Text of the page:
ratio of the amplitude of the renal reflection pulse (P2) to that of the primary systolic pulse (P1) tracks
changes in beat-by-beat systolic pressure. The time difference between the arrival of the primary
systolic (P1) pulse and the iliac reflection (P3) pulse, referred to as T13, tracks changes in arterial pulse
pressure.

Patients and Methods

In these experiments, approved by the University of Virginia Medical Center Review Board, the arterial
blood pressures of patients (23 m/11 f, mean age: 44.05 y, SD: 13.9 y, mean height: 173.3 cm, SD: 9.4
cm, mean weight: 95.3 kg, SD: 27.4 kg) hospitalized in the University of Virginia Medical Intensive Care
Unit (MICU) were monitored using radial intra-arterial catheters, while the CareTaker system collected
pulse line shapes at the lower phalange of the thumb. The overlap recording sessions with both
monitoring systems were scheduled for four hours but were frequently shorter because of medical
procedures. BedMaster (Excel Medical, Jupiter, FL) hardware and software was used to digitize and
record intra-arterial waveform data from the GE Unity network at a sample rate of 240 Hz.

Consent for data collection was obtained for 60 patients, and 34 successful data overlaps between
arterial catheter and CareTaker were obtained. Eleven arterial data sets were lost because of a
programming error in the BedMaster software, causing data to be overwritten when the overall arterial
catheter recording session extended beyond one day after the CareTaker/arterial catheter overlap
recording window. In 4 cases the BedMaster system was found to have been inoperative during the
recording window. In 4 cases the arterial catheter recordings did not include the overlap recording
window for unknown reasons, while in 4 additional cases the arterial catheter failed. Two cases involved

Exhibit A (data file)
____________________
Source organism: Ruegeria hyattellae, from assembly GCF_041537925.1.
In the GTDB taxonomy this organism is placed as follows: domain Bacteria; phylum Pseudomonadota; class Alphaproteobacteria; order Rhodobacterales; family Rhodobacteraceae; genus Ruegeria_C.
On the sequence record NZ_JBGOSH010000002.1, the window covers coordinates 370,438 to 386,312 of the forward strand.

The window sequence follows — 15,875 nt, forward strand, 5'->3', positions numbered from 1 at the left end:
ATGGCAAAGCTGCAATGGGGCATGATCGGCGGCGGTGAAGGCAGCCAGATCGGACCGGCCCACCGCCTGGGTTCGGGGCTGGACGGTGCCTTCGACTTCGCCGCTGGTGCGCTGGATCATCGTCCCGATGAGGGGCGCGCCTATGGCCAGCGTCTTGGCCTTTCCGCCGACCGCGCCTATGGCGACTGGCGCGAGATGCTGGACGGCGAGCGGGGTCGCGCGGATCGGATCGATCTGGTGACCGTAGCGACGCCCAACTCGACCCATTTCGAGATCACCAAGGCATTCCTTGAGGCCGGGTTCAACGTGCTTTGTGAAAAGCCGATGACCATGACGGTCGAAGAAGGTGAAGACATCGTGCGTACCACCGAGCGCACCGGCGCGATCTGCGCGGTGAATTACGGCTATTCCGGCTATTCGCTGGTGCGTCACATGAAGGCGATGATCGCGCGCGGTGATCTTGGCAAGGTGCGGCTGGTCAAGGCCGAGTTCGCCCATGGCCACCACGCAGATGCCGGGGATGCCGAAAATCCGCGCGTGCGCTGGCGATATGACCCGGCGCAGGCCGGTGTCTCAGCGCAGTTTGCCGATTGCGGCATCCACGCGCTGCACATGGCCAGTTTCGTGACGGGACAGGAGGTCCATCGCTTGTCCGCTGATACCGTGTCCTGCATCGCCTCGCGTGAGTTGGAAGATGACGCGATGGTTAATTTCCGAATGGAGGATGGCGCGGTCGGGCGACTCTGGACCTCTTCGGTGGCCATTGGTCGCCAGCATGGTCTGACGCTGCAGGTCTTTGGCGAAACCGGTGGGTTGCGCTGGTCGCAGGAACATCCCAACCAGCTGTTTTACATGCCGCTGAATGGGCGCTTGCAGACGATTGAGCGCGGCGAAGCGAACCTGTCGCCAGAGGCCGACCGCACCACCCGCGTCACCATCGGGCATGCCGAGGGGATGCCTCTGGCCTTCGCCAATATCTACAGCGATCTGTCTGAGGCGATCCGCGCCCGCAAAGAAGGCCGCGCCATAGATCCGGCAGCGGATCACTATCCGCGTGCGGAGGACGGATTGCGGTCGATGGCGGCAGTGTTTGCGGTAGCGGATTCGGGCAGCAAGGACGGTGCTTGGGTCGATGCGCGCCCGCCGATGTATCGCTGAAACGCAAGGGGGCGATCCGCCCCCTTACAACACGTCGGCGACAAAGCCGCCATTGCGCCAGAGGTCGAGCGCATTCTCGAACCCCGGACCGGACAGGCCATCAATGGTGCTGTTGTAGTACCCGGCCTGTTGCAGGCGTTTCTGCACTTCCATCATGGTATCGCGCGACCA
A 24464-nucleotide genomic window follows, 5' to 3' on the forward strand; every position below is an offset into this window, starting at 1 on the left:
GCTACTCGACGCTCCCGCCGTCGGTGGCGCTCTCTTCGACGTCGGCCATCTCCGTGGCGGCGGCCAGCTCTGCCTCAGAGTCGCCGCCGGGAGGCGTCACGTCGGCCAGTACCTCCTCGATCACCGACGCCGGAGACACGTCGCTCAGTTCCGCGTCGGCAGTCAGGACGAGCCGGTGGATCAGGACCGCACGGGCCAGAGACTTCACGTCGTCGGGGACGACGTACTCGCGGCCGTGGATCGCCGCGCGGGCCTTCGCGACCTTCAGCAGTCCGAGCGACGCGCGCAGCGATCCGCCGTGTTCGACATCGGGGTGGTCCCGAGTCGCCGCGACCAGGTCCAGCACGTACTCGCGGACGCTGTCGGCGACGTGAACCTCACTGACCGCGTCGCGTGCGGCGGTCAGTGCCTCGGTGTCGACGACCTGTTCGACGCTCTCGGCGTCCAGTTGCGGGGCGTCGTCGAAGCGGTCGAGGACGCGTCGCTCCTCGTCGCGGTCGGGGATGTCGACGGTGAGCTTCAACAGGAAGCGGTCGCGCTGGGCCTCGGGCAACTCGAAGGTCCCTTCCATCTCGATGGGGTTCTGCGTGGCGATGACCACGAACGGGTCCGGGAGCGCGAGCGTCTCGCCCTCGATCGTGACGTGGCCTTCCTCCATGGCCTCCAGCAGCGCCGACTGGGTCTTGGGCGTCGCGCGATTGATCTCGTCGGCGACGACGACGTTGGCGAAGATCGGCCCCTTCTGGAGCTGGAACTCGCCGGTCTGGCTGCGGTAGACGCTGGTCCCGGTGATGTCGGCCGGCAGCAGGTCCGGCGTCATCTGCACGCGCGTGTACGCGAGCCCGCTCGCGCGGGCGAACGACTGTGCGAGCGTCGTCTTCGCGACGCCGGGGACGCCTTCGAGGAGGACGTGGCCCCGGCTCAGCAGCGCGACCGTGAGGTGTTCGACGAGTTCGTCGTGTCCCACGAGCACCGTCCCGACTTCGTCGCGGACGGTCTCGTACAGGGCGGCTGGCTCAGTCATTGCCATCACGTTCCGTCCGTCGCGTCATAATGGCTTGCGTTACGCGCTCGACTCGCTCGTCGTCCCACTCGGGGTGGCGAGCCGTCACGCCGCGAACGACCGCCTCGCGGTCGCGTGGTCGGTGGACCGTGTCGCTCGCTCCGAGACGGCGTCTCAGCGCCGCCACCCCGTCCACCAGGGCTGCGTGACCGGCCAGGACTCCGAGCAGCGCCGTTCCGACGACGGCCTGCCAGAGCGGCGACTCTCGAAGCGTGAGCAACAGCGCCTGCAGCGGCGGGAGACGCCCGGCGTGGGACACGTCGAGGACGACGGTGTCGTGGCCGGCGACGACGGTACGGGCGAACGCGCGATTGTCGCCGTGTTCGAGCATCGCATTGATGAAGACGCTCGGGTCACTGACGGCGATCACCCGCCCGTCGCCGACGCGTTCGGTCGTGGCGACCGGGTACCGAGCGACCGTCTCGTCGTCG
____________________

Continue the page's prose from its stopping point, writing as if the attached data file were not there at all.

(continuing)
such substantial movement artifacts due to movement, extubation etc. that neither system was able to
obtain valid recordings. In one case the CareTaker device became accidently disconnected early in the
session.

A. CareTaker Device and PDA model

The hardware platform, which is the Care-Taker device (Empirical Technologies Corporation,
Charlottesville, Virginia) the model, and the algorithm implementation have been described in detail
elsewhere [Baruch].

B. Statistical analysis

We present regression coefficients and linear fits between arterial catheter blood pressures and the PDA
parameters P2P1 and T13 for an individual patient, histogram distributions of the slopes of the linear fits
for individual patients, as well as overall linear fit-based comparisons between central catheter blood
pressures and blood pressures obtained from the PDA parameters using a single set of conversion
constants. Bland-Altman comparisons of the two sets of blood pressures are also provided.

C. Data Inclusion

Data were excluded from analysis on the following basis:
In the case of the arterial catheter data the criteria for exclusion were as follows: A. visual inspection of
the data was used to identify sections of obvious catheter failure, characterized by either continuous or
pervasive intermittent analog/digital readings of -/+32768. B. sections contaminated by excessive
motion artifact were identified as such if the peak detection algorithm was no longer able to identify

FactorTime (Seconds)
heart beats, as evidenced by inspection of the resulting implausible and discontinuous inter-beat
interval spectrum.

In the case of the CareTaker data a Fourier spectral analysis approach was used to establish a
signal/noise factor (SNF) to identify poor quality data sections. To this end the standard deviations and
integrated amplitudes of different spectral bands were calculated. The band associated with the